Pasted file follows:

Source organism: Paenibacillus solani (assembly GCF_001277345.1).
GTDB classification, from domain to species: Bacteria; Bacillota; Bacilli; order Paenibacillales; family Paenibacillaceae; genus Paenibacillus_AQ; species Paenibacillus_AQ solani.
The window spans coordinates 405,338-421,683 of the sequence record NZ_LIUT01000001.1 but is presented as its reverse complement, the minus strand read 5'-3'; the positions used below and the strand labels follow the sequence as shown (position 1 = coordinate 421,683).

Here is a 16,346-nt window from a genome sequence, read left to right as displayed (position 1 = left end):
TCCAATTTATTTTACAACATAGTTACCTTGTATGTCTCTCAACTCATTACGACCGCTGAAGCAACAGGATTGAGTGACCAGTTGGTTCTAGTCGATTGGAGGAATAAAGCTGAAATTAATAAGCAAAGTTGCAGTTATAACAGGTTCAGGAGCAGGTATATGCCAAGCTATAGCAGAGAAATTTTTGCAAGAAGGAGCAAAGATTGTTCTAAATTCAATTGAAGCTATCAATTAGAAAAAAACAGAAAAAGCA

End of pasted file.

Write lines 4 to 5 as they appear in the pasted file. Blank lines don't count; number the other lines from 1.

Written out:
Here is a 16,346-nt window from a genome sequence, read left to right as displayed (position 1 = left end):
TCCAATTTATTTTACAACATAGTTACCTTGTATGTCTCTCAACTCATTACGACCGCTGAAGCAACAGGATTGAGTGACCAGTTGGTTCTAGTCGATTGGAGGAATAAAGCTGAAATTAATAAGCAAAGTTGCAGTTATAACAGGTTCAGGAGCAGGTATATGCCAAGCTATAGCAGAGAAATTTTTGCAAGAAGGAGCAAAGATTGTTCTAAATTCAATTGAAGCTATCAATTAGAAAAAAACAGAAAAAGCA